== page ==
Science in China Series C: Life Sciences

, Volume 52, Issue 10, pp 893–902

APOBEC deaminases-mutases with defensive roles for immunity

Authors

  • Courtney Prochnow
    • Molecular and Computational BiologyUniversity of Southern California
  • Ronda Bransteitter
    • Molecular and Computational BiologyUniversity of Southern California
    • Molecular and Computational BiologyUniversity of Southern California
Review

DOI: 10.1007/s11427-009-0133-1

Cite this article as:
Prochnow, C., Bransteitter, R. & Chen, X.S. SCI CHINA SER C (2009) 52: 893. doi:10.1007/s11427-009-0133-1

Abstract

In recent years, tremendous progress has been made in the elucidation of the biological roles and molecular mechanisms of the apolioprotein B mRNA-editing enzyme catalytic polypeptide (APOBEC) family of enzymes. The APOBEC family of cytidine deaminases has important functional roles within the adaptive and innate immune system. Activation induced cytidine deaminase (AID) plays a central role in the biochemical steps of somatic hypermutation and class switch recombination during antibody maturation, and the APOBEC 3 enzymes are able to inhibit the mobility of retroelements and the replication of retroviruses and DNA viruses, such as the human immunodeficiency virus type-1 and hepatitis B virus. Recent advances in structural and functional studies of the APOBEC enzymes provide new biochemical insights for how these enzymes carry out their biological roles. In this review, we provide an overview of these recent advances in the APOBEC field with a special emphasis on AID and APOBEC3G.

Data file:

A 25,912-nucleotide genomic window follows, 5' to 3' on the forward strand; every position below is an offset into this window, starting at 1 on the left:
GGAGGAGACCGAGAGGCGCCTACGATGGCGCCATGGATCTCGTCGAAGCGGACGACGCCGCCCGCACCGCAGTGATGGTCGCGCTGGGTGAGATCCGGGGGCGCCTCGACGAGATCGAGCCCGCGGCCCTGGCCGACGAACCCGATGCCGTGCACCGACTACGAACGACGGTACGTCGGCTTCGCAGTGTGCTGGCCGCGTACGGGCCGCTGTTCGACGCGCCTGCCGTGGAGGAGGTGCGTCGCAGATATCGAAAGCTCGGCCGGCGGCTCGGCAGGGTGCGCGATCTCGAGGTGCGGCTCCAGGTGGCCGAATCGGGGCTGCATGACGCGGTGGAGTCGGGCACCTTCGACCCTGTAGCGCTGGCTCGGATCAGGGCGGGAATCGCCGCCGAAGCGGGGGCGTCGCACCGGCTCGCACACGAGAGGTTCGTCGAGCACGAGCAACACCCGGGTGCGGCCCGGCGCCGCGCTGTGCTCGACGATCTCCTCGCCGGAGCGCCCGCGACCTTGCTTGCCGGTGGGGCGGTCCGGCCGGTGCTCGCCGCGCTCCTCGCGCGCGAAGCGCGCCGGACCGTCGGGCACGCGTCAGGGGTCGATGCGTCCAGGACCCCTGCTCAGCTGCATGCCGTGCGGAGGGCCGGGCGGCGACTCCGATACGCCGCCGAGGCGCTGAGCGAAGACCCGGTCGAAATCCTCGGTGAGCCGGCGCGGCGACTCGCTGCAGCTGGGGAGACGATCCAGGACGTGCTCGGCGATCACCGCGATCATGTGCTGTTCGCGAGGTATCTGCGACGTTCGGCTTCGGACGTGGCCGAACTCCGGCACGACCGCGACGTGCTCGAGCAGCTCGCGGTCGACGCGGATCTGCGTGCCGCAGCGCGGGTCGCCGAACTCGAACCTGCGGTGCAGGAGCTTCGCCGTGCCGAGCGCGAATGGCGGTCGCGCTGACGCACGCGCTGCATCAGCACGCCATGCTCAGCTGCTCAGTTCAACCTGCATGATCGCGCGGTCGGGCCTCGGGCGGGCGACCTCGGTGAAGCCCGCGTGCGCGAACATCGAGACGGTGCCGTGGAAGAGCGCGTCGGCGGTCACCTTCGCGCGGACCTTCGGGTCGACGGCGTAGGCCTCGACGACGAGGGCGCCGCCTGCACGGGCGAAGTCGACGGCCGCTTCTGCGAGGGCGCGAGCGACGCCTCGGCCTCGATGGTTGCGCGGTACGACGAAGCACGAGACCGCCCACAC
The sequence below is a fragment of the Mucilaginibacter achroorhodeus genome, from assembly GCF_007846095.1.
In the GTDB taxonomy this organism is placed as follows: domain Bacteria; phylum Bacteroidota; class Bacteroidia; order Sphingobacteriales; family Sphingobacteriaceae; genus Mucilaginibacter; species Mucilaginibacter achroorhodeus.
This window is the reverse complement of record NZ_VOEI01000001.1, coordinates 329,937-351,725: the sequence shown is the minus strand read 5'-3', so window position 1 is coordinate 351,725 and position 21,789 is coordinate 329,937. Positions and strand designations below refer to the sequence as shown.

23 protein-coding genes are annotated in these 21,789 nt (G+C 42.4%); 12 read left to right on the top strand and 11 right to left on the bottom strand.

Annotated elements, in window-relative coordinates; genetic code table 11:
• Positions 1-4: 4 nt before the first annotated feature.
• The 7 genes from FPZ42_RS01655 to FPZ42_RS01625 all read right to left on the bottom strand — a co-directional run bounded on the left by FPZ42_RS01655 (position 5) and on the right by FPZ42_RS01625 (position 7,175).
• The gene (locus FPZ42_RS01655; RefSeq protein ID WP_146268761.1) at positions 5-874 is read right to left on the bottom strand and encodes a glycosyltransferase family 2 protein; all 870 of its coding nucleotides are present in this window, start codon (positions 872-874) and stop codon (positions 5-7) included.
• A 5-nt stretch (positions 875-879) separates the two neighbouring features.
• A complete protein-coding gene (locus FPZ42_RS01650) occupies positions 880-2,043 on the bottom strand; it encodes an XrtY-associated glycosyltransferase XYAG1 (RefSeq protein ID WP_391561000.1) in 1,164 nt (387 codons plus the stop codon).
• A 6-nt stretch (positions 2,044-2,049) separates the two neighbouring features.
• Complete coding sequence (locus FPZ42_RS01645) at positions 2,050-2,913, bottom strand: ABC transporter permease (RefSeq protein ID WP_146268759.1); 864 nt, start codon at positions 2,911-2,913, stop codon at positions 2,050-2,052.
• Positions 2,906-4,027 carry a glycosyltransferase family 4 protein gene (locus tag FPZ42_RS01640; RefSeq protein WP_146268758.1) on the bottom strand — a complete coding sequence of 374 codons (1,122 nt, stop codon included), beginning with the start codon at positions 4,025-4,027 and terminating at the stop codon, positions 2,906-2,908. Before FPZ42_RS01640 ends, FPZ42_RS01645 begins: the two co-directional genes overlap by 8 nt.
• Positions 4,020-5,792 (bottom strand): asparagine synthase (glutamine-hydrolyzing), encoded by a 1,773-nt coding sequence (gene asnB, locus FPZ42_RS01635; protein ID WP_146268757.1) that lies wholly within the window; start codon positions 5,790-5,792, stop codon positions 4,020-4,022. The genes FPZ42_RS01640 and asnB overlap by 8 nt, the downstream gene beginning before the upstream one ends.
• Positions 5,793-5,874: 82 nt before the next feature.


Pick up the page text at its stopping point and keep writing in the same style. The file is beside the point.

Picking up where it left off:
Keywords

APOBECcytidine deaminaseactivation induced cytidine deaminationsomatic hypermutationclass switch recombinationHyperIgM 2 syndromehuman immunodeficiency virus (HIV)DNA deamination
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© Science in China Press and Springer Berlin Heidelberg 2009